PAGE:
Human Trafficking Notice
This notice is in compliance with O.C.G.A. 16-5-47.
Are you or someone you know being sold for sex or made/forced to work for little or no pay and cannot leave? Call the National Human Trafficking Resource Center at 1-888-373-7888 for help. All victims of slavery and human trafficking have rights and are protected by international, federal, and state law.
The hotline is:
- Anonymous and confidential;
- Available 24 hours a day, seven days a week;
- Able to provide help, referral to services, training, and general information;
- Accessible in 170 languages;
- Operated by a nonprofit, nongovernmental organization; and
- Toll free.
More about this terrible crime
Human trafficking is modern-day slavery and involves the use of force, fraud, or coercion to obtain some type of labor or commercial sex act.
Every year, millions of men, women, and children are trafficked in countries around the world, including the United States. It is estimated that human trafficking generates many billions of dollars of profit per year, second only to drug trafficking as the most profitable form of transnational crime.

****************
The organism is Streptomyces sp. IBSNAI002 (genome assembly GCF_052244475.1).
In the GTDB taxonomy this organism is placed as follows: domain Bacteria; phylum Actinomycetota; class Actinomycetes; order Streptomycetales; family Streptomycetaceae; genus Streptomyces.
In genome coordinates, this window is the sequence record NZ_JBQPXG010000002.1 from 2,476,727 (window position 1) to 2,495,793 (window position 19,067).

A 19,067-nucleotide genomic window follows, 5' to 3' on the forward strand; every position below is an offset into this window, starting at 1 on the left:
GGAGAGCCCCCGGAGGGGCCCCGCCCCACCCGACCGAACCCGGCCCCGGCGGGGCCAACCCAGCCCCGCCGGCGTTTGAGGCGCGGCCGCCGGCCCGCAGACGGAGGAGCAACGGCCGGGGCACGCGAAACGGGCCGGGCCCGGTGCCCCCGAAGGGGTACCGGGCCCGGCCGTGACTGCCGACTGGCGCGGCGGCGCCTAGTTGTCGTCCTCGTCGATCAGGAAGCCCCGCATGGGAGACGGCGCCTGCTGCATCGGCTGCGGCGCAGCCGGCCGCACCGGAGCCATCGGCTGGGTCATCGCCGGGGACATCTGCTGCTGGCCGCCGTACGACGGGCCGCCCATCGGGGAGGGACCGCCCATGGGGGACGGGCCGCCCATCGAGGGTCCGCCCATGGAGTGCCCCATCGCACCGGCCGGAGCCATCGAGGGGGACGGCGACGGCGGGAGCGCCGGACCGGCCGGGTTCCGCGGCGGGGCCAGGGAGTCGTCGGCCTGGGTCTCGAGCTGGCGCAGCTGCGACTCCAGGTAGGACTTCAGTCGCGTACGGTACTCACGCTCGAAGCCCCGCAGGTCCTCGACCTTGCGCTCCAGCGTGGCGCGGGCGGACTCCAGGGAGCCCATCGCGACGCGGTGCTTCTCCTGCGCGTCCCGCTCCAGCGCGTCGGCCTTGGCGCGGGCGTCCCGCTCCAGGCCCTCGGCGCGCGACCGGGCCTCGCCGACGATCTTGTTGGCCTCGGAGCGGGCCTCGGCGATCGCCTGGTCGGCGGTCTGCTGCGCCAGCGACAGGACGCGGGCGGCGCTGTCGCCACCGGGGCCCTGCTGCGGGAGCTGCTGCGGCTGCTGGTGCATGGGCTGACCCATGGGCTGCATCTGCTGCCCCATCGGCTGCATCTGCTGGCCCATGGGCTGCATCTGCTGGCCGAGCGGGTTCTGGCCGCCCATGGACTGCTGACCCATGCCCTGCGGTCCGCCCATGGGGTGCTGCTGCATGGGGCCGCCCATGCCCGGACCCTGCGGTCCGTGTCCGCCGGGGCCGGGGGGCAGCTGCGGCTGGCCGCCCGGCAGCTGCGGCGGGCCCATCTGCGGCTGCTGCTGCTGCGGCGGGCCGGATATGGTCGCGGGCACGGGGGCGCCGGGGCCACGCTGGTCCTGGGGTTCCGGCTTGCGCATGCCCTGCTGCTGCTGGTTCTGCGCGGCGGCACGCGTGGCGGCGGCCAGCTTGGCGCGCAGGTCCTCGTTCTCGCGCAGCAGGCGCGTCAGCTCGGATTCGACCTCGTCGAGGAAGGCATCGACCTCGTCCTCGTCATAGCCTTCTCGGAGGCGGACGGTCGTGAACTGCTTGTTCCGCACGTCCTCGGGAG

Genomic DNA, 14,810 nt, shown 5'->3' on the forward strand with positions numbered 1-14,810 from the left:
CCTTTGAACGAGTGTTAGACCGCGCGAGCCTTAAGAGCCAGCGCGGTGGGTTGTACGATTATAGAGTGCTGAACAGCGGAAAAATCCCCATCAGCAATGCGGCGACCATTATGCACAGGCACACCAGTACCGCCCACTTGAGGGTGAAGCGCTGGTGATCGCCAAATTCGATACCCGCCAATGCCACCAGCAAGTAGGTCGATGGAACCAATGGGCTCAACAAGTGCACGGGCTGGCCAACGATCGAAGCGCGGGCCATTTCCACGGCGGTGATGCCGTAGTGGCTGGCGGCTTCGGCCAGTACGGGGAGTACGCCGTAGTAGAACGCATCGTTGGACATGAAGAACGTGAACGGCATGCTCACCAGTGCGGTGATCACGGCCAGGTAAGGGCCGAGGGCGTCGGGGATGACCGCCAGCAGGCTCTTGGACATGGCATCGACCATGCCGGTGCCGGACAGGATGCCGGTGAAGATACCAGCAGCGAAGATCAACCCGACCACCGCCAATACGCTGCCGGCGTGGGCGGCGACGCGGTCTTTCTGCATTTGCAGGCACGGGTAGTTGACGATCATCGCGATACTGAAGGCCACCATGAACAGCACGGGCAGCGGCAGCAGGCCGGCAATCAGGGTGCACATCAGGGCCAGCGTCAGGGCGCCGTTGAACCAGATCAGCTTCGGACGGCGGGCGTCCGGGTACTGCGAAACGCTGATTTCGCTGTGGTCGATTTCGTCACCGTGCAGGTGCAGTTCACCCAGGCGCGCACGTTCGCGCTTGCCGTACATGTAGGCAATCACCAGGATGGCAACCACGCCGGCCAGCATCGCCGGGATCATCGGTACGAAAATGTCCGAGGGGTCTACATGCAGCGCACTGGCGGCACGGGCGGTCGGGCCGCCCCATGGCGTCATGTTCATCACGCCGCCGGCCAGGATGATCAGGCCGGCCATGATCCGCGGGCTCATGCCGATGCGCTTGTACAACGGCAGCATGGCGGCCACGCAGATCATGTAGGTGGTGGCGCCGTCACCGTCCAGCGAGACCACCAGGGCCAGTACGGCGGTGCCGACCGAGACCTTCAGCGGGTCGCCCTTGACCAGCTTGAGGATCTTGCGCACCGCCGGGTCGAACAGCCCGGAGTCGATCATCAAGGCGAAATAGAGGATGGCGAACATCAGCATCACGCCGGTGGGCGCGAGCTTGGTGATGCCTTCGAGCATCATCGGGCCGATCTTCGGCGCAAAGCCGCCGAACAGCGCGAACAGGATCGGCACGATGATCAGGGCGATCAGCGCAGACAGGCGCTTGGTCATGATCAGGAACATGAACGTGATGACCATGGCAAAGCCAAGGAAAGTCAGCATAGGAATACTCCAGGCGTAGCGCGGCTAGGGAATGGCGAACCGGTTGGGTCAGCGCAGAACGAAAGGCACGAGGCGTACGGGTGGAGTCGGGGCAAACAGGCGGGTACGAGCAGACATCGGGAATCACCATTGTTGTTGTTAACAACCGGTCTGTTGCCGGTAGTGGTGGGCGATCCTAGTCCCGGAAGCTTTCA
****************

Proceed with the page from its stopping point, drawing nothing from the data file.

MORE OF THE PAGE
Human trafficking is a hidden crime as victims rarely come forward to seek help because of language barriers, fear of the traffickers, and/or fear of law enforcement.
Traffickers use force, fraud, or coercion to lure their victims and force them into labor or commercial sexual exploitation. They look for people who are susceptible for a variety of reasons, including psychological or emotional vulnerability, economic hardship, lack of a social safety net, natural disasters, or political instability. The trauma caused by the traffickers can be so great that many may not identify themselves as victims or ask for help, even in highly public settings.
Many myths and misconceptions exist. Recognizing key indicators of human trafficking is the first step in identifying victims and can help save a life. Not all indicators listed are present in every human trafficking situation, and the presence or absence of any of the indicators is not necessarily proof of human trafficking.
The safety of the public as well as the victim is paramount. Do not attempt to confront a suspected trafficker directly or alert a victim to any suspicions. It is up to law enforcement to investigate suspected cases of human trafficking.